d4 p d4 p0 α 2 A (p)Aβ (−p0 )hµν (−q) MRiem αβµν + O(h ) 4 4 (2π) (2π) (C.5)

166

where

MRiem αβµν =

1 0 2p pβ (Qµ Qν − qµ qν ) + q 4 (ηµα ηνβ + ηµβ ηνα ) 4 α + 2q 2 (pµ p0α ηνβ + pν p0α ηµβ + pβ p0ν ηµα + pβ p0µ ηνα )

.

(C.6)

In the above, Q = p + p0 and q = p − p0 . Moreover, transversality and on-shellness are assumed

p2 = p02 = 0,

p · A(p) = p0 · A(p0 ) = 0 .

(C.7)

One can easily check that the matrix elements are both gauge-invariant and satisfiy energy-momentum conservation. For example,

pα MSαβµν = p0β MSαβµν = q µ MSαβµν = 0 .

(C.8)

Moreover, one can use the Weyl tensor given in eq. (3.62) to get Z

√ d x gFαβ F µν C αβµν = 4

Z

d4 p d4 p0 α 2 A (p)Aβ (−p0 )hµν (−q) MC αβµν + O(h ) (2π)4 (2π)4 (C.9)

where 1 0 0 2 MC . αβµν = (p · p ηαβ − pβ pα ) qµ qν − 3Qµ Qν − q ηµν 6

(C.10)

The above tensor is clearly traceless as required since it stems from a conformally invariant Lagrangian.

167

APPENDIX D ASPECTS OF THE IN-IN FORMALISM

The aim of the in-in formalism is to derive an expression for the time-dependent expectation value of a Heisenberg operator OH (t). For systems out of equilibruim, the Hamiltonian has explicit time dependence. For systems under equilibrium, the common practice in perturbation theory is to switch to the interaction picture by splitting the Hamiltonian into free and interaction pieces. For our case, we switch to the interaction picture by splitting the full Hamiltonian to a time-independent piece, which might itself contain interactions, and a time-dependent interaction; H(t) = H0 + Hint (t). Hence,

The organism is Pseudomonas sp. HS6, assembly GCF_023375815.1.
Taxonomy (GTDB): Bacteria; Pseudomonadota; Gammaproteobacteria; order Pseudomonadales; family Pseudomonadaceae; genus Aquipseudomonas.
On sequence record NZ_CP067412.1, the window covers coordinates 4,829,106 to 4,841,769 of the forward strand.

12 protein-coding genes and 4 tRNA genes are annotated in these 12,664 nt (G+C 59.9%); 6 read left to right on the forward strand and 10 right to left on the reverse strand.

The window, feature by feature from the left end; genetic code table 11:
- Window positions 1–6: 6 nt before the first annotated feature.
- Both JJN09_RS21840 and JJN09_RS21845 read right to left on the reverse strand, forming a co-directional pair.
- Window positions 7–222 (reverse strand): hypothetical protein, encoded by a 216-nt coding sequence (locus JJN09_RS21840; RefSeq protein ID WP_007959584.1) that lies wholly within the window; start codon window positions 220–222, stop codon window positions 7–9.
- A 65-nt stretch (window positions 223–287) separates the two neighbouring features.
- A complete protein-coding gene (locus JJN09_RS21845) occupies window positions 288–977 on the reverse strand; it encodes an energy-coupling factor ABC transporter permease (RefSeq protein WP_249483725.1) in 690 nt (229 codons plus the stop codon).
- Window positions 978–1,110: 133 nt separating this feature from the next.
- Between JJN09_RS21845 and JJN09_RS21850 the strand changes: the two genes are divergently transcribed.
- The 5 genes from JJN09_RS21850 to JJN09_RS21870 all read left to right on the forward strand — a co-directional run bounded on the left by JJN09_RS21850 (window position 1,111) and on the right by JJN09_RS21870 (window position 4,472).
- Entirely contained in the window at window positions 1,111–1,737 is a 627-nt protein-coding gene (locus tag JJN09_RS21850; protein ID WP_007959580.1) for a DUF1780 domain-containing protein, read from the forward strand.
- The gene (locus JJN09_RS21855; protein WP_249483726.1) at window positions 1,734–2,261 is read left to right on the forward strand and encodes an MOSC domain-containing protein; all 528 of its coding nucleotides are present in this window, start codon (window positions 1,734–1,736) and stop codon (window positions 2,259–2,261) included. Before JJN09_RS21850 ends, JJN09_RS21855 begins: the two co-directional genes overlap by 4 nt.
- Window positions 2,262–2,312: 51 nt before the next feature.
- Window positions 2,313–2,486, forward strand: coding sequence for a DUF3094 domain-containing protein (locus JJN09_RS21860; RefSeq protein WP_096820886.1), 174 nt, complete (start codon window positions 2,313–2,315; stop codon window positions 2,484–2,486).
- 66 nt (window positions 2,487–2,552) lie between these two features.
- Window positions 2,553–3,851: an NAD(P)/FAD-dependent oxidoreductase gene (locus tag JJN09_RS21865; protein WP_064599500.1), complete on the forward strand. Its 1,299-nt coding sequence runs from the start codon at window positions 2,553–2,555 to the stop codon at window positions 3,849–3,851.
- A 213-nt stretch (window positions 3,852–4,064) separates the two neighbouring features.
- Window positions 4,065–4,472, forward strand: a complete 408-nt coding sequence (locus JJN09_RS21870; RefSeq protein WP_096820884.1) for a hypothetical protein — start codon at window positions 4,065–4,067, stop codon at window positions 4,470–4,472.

OH (t) = U † (t, 0)e−iH0 t OI (t) eiH0 t U(t, 0) ≡ S † (t, 0)OI (t)S(t, 0)

where U(t, t0 ) is the fundamental time-evolution opertaor and we choose all pictures to coincide at t = 0. The operator S(t, t0 ) is readily seen to satisfy a Schrodinger-like equation whose solution reads Z t S(t, t ) = T exp −i dt1 HI (t1 ) , 0

HI (t) ≡ eiH0 t Hint (t)e−iH0 t .

(D.1)

t0

It remains to relate the states in different pictures where it is convenient for our problem to change the reference time such that all pictures coincide at t = −∞. Hence,

|ΦiH = |Φ(−∞)iI .

168

(D.2)

Using the fundamental unitarity property of the time evolution operator, we find the time-dependent expectation value of an arbitrary operator

hOH (t)i =

I hΦ(−∞)|S

†

(t, −∞)OI (t)S(t, −∞)|Φ(−∞)iI .

(D.3)

As mentioned in the text, it is very useful to insert the identity operator in the form S † (∞, t) S(∞, t) = 1 to the left of the operator

hO(t)i =

I hΦ(−∞)|I S

†

(∞, −∞)T [OI (t)S(∞, −∞)] |Φ(−∞)iI .

(D.4)